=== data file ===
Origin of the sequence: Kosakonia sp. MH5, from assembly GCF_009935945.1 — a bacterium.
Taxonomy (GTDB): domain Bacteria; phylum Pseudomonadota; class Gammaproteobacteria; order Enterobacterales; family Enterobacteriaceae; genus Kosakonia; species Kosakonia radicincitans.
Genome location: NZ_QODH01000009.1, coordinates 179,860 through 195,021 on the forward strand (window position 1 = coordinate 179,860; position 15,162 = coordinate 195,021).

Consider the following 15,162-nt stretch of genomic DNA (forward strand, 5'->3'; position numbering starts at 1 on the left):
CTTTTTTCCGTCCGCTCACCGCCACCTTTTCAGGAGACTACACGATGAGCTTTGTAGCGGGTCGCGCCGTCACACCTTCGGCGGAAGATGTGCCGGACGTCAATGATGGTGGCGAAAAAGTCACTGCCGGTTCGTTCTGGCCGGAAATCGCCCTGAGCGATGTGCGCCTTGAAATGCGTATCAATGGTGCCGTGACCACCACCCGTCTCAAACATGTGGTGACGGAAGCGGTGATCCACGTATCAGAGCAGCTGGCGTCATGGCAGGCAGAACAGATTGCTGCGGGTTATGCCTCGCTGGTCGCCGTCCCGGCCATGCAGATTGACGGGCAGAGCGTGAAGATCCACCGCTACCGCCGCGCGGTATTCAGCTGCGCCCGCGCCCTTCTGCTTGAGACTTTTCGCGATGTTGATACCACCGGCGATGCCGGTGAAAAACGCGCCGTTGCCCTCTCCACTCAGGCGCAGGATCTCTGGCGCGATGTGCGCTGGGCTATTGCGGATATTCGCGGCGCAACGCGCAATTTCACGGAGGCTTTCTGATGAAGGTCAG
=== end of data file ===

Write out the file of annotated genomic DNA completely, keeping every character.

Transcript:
Origin of the sequence: Kosakonia sp. MH5, from assembly GCF_009935945.1 — a bacterium.
Taxonomy (GTDB): domain Bacteria; phylum Pseudomonadota; class Gammaproteobacteria; order Enterobacterales; family Enterobacteriaceae; genus Kosakonia; species Kosakonia radicincitans.
Genome location: NZ_QODH01000009.1, coordinates 179,860 through 195,021 on the forward strand (window position 1 = coordinate 179,860; position 15,162 = coordinate 195,021).

Consider the following 15,162-nt stretch of genomic DNA (forward strand, 5'->3'; position numbering starts at 1 on the left):
CTTTTTTCCGTCCGCTCACCGCCACCTTTTCAGGAGACTACACGATGAGCTTTGTAGCGGGTCGCGCCGTCACACCTTCGGCGGAAGATGTGCCGGACGTCAATGATGGTGGCGAAAAAGTCACTGCCGGTTCGTTCTGGCCGGAAATCGCCCTGAGCGATGTGCGCCTTGAAATGCGTATCAATGGTGCCGTGACCACCACCCGTCTCAAACATGTGGTGACGGAAGCGGTGATCCACGTATCAGAGCAGCTGGCGTCATGGCAGGCAGAACAGATTGCTGCGGGTTATGCCTCGCTGGTCGCCGTCCCGGCCATGCAGATTGACGGGCAGAGCGTGAAGATCCACCGCTACCGCCGCGCGGTATTCAGCTGCGCCCGCGCCCTTCTGCTTGAGACTTTTCGCGATGTTGATACCACCGGCGATGCCGGTGAAAAACGCGCCGTTGCCCTCTCCACTCAGGCGCAGGATCTCTGGCGCGATGTGCGCTGGGCTATTGCGGATATTCGCGGCGCAACGCGCAATTTCACGGAGGCTTTCTGATGAAGGTCAG